I’m uncertain how I and millions of other people are going to live with so much uncertainty in the days ahead.

In a sea of uncertainty, I’m certain that routines — like daily blogging — help. I’m certain I have new images to share but I’m uncertain exactly what they are.

I’m certain that I felt less uncertainty about the future when I took those photos than I’m feeling now.

Here‘s “The Courage to Live with Radical Uncertainty” — a Ted Talk given by “Compassion-Driven Oncologist Shekinah Elmore” in March 2020, right before our current age of uncertainty.

Here‘s “Coping with Uncertainty” by MindTools Videos:

What are your thoughts and feelings about living with uncertainty?

No matter how I’m living with uncertainty, I’m certainly grateful to all who help me create this daily blog, including YOU.

Categories: 2020 U.S. Election, 2020 U.S. Presidential election, blogging, cognitive behavioral therapy | Tags: , , , , , | 20 Comments

Day 2754: Reasons you should speak up

Are you ever in situations where you don’t speak up, and you’re not sure why you are silencing yourself?

I’ve noticed this in myself and in others. And this tendency to not speak up is especially critical these days, when silence can equal violence.

Besides that article about speaking up against racism (linked to in the previous paragraph), I’m also looking at a helpful article by Kevin Daum that discusses 5 Reasons You Should Speak Up (Even When You Think You Shouldn’t).  For me, the highlights of that article are that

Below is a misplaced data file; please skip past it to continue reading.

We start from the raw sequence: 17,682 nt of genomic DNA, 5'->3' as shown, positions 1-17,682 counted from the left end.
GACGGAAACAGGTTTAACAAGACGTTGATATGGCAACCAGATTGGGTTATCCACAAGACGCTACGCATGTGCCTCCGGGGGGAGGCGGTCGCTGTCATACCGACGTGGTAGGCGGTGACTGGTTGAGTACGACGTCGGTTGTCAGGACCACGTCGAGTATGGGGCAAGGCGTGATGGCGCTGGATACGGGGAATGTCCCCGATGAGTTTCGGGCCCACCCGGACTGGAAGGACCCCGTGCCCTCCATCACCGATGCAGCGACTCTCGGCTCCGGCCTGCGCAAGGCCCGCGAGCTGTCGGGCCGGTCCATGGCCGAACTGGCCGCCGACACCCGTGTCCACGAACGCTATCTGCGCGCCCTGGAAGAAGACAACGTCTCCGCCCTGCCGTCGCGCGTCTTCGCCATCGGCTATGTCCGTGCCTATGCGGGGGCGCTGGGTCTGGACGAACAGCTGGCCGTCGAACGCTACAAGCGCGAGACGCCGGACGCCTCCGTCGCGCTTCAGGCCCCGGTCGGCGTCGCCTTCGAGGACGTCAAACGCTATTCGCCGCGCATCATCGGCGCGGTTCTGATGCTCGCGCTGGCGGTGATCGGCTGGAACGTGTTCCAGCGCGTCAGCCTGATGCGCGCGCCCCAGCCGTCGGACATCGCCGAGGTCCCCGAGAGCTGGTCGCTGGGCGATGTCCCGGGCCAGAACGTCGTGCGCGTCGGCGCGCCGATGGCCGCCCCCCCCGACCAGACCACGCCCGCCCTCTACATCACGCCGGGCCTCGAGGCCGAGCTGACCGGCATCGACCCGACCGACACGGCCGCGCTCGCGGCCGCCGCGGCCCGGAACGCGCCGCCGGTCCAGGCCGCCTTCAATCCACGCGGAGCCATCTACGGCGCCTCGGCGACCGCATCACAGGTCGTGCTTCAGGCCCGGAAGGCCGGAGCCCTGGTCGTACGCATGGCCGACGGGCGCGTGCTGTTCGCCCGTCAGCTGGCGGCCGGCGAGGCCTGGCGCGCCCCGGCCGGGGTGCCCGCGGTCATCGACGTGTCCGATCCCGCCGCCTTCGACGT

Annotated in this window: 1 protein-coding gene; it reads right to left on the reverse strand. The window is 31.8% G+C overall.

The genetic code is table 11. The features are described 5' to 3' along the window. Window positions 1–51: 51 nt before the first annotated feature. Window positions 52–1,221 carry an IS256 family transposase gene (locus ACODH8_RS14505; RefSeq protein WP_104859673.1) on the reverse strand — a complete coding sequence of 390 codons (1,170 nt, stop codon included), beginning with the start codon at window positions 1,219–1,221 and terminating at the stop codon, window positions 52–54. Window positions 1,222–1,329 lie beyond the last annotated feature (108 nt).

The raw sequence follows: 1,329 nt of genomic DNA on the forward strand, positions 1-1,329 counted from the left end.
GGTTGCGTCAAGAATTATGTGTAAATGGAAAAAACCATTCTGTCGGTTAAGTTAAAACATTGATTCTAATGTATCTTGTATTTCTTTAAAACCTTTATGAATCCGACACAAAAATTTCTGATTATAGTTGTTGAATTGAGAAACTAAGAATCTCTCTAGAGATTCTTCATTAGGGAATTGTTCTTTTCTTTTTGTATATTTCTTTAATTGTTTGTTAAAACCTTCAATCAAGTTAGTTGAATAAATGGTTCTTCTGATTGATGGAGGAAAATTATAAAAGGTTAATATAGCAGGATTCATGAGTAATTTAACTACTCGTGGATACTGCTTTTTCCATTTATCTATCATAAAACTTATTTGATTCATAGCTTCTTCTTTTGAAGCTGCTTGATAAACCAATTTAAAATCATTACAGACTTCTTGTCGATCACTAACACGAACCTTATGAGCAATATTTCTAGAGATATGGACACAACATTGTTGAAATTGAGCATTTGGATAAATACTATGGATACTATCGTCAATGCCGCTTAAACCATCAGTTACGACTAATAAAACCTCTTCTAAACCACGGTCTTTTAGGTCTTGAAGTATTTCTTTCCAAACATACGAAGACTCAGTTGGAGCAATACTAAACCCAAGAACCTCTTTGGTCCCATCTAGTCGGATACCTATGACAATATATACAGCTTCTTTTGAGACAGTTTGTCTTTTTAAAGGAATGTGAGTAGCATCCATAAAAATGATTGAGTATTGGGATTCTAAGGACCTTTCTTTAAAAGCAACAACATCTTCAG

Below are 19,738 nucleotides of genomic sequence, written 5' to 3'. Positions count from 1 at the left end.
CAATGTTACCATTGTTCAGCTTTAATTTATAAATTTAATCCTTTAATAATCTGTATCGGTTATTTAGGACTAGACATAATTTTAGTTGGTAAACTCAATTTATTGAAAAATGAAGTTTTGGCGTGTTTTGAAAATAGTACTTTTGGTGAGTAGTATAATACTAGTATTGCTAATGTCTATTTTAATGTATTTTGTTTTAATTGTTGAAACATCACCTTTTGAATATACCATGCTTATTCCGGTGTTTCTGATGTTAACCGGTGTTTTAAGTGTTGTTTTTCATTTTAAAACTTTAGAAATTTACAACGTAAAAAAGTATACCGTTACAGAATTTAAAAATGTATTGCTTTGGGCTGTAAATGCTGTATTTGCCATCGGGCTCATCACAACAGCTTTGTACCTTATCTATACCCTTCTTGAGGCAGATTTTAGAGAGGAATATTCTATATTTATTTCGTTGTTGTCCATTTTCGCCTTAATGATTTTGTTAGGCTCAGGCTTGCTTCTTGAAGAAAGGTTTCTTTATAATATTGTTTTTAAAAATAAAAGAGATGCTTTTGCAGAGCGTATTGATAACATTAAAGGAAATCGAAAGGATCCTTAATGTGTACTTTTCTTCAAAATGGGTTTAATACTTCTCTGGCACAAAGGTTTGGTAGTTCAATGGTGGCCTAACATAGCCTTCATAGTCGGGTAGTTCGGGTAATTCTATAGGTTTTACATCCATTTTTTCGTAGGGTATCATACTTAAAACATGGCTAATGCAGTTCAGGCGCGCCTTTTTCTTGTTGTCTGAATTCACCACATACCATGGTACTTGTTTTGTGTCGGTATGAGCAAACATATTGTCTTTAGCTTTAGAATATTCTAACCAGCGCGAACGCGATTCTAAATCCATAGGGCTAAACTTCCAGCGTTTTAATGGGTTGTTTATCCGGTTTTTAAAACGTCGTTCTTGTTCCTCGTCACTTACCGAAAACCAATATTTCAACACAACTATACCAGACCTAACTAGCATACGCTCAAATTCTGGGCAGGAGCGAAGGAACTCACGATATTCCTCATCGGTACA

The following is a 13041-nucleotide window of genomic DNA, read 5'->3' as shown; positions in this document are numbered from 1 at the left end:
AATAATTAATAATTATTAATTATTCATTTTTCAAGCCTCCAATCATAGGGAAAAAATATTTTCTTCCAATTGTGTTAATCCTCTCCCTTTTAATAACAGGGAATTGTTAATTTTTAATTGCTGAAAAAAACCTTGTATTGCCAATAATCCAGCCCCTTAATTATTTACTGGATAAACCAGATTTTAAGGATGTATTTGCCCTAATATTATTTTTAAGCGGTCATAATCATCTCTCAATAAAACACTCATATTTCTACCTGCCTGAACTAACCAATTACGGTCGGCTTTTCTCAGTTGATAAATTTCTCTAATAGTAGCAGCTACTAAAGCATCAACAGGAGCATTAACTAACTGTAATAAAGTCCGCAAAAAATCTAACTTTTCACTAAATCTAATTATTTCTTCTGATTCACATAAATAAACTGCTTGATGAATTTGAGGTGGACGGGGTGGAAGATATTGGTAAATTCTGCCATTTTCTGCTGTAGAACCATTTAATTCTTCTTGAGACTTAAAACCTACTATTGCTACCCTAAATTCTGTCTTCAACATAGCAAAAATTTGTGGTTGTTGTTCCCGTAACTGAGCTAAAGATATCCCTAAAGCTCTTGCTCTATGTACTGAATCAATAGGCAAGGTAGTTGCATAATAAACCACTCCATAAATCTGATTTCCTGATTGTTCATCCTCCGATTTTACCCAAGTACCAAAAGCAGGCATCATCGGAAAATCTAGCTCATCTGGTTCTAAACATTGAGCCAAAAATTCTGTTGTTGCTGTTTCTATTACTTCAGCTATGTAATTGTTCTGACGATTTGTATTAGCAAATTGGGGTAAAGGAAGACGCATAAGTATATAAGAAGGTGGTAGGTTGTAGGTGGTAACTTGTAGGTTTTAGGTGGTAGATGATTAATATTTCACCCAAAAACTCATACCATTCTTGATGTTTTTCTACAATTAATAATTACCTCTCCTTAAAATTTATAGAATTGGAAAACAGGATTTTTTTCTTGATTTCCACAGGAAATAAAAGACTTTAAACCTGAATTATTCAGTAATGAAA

• Silence is deemed approval and is not an effective way to avoid conflict.
  • Many stay silent because they don’t want to do any harm by criticizing or offending someone.
  • It’s important to show your commitment to the process by being vocal.
  • Honesty builds trust, especially when combined with tact and empathy.
  • What’s obvious to you might not be obvious to others.
  • You may not be alone in your thinking.

Are there other reasons to speak up? What might get in the way of you speaking up about that, here?

For me, what gets in the way of speaking up includes:

  • fear of doing harm,
  • fear of being misunderstood,
  • fear of feeling alone,
  • fear of being attacked for my opinion,
  • fear of exposing myself or others,
  • fears that are difficult to describe but which have lived in my heart for a long time,
  • wanting to maintain harmony whenever possible,
  • internalized sexism,
  • internalized ageism,
  • the saying “silence is golden,”
  • not being sure, in the moment, of what I want to say,
  • wishing to hear all sides before I decide what I want to say,
  • denial about what is going on (if the situation feels uncomfortable),
  • believing that the time  to speak up has passed,
  • distraction,
  • exhaustion,
  • mind-reading, catastrophizing, and other cognitive distortions.

However, when I don’t speak up, I usually regret it. It’s helpful for me to

  • remember that I CAN  speak up next time and
  • forgive myself for my past silences, because guilt and shame are silencers.

Are there reasons to speak up about my pictures from yesterday?

fullsizeoutput_4729

IMG_5522

IMG_5523

IMG_5524

IMG_5525

IMG_5526

IMG_5527

IMG_5528

IMG_5529

IMG_5530

IMG_5531

IMG_5532

fullsizeoutput_472a

fullsizeoutput_472b

IMG_5535

IMG_5536

IMG_5537

IMG_5538

IMG_5539

IMG_5541

fullsizeoutput_472c

IMG_5543

IMG_5548

 

IMG_5547

IMG_5546

Please don’t be afraid of those right and wrong buzzers and speak up in a comment, below.

I also want to speak up about my friend Megan